I've been developing on Windows as my primary platform for about the last year and a half (and getting puzzled looks at conferences for about that long). I'm often asked how (or why) I do it, so as I've recently bought a new Surface Pro, here's my brief guide to developing (with Python) on Windows.
I've been a Linux user since around 2004, using Red Hat, Gentoo, Debian and Ubuntu over the years. I still have a Linux laptop at work as my primary development machine; I enjoy Linux on the desktop a lot, and it took quite a bit to get me to change.
The main thing that changed in the Windows world was the introduction of the Windows Subsystem for Linux (WSL), sometimes also called "Bash on Ubuntu on Windows". WSL is a rather impressive piece of kernel engineering that allows Windows to natively run Linux applications - no virtual machines, no emulation, just a different frontend on the NT kernel. You can open the Windows Task Manager and just see bash or git right in there.
WSL brings you a complete Ubuntu userland, complete with apt-get, access to the Windows drive, and near-complete compatability with Linux ABIs (it even supports mmap and UNIX semaphores). This solved the missing piece of running either Windows or Mac for me prevously - substandard command line interfaces that forced you to run virtual machines for any development.
As for why I moved away from Ubuntu, it's a combination of bad support for pen, touch and compact hardware (like the Surface Pro), and poor support for high-end tools like Unity 3D and Adobe Premiere. Neither of these are issues at work, so I still run Ubuntu there.
The Windows (and especially Surface) ecosystem has come a long way, and the fact that I can click the end of the pen, OneNote pops open, and I can get to writing notes immediately is just one example of the integration and feature set that has me sold on those devices. Don't get me started on how the Surface Dock is finally a good laptop docking solution after trying about a decade of other options.
The biggest complaint people often have going into the Windows ecosystem is how bad the hardware is. There's a lot of bad hardware out there, for sure, and everyone and their dog will try to sell you a Windows laptop with lots of weird stuff preinstalled.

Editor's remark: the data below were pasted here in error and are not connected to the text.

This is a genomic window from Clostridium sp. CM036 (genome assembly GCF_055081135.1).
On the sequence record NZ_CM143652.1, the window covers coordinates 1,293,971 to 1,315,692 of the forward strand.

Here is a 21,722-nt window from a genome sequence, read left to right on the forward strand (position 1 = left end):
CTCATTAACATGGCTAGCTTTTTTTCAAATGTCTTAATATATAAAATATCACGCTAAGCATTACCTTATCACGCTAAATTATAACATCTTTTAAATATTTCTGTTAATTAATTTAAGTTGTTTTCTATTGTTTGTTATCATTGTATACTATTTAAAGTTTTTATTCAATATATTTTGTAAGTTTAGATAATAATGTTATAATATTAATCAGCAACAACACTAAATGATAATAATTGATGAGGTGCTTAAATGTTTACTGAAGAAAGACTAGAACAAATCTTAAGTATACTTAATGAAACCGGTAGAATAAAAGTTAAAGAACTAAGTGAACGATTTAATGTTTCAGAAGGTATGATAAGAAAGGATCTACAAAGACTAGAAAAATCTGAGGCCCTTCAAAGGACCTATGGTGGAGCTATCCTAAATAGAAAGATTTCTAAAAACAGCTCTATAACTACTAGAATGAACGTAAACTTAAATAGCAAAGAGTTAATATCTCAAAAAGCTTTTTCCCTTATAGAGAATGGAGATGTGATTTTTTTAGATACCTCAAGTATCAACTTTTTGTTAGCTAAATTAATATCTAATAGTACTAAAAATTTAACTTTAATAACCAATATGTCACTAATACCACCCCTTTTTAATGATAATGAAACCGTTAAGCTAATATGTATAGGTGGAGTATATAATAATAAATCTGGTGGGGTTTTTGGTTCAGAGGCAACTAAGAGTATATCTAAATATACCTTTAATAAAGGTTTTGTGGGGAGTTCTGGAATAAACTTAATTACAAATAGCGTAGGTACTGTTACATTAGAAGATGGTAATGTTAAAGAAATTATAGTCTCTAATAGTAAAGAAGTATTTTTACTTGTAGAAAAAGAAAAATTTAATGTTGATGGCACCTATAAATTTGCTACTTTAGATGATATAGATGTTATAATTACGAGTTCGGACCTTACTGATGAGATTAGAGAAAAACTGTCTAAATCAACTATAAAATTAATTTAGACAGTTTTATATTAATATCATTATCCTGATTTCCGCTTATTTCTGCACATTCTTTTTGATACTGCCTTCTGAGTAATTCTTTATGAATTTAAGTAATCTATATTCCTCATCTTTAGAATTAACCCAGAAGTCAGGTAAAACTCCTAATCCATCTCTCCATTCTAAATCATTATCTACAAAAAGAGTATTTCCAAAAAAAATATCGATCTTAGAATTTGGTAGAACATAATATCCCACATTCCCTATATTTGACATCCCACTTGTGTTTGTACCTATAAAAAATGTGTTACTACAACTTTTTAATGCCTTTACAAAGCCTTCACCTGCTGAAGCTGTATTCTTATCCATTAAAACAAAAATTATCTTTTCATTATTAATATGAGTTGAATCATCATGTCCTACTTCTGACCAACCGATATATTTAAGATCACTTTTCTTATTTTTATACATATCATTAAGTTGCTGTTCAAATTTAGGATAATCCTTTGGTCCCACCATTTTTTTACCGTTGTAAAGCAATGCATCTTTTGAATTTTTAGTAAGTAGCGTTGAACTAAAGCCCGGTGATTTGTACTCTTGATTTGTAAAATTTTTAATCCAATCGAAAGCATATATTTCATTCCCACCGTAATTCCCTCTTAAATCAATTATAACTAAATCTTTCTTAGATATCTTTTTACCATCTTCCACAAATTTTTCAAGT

There is, however, a subset of very good hardware, and that subset still spans a range of form factors that Apple just don't have pinned down yet, while being equivalent in build quality.
Here's my recommended list of hardware right now (June 2017):
- Surface Pro, arguably Microsoft's flagship device and my personal favourite form-factor. It's small, it's light, it's great for drawing on the screen or using one-handed with touch, and still impressively powerful. Some people don't like that the keyboard has a free-moving hinge; it makes it work slightly less well in the lap, but not much, and it works way better in tight environments (e.g. airplane trays) because the kickstand offers a lot of stability. The keyboard is not perfect, but impressively good considering.
- Surface Book, the Surface Pro's bigger sibling and where you should turn if you want more power, a normal laptop keyboard and form factor, and still want to be able to yank the screen off and draw on it. I used to use one of these as my main machine; I moved to a Surface Pro mostly because it's smaller, lighter, and much quicker to flip into drawing mode.
- Dell XPS 13, one of Dell's best laptops and with build quality to match. Fantastic keyboard, and still has a touchscreen (once you use a laptop with one, it's hard to go back), but doesn't do any of the weird separation or tablet stuff. Also well-supported by Linux, unlike the Surfaces, so good if you want the option.
- Corsair One, which is where you should turn if you're willing to sacrifice portability for an incredibly powerful desktop with an impressively small footprint and almost no fan noise. It's pricey, but only a bit more than the components inside bought separately, and you would never get it this small or quiet yourself.
There are other options, of course, including building your own desktop if you like that kind of thing (I do sometimes), but these are good, standard ones I can personally recommend. In particular, it's hard to go wrong with Microsoft hardware - the Surface Laptop and Surface Studio are also lovely, they just don't fill niches that I need.
Even better, if you live in a country with a physical Microsoft Store, their support is excellent and if you have a problem (or if you accidentally drop it and get the "Microsoft Complete" extended warranty), they'll swap it on the spot, sometimes even giving you the new model if the old one is no longer in production.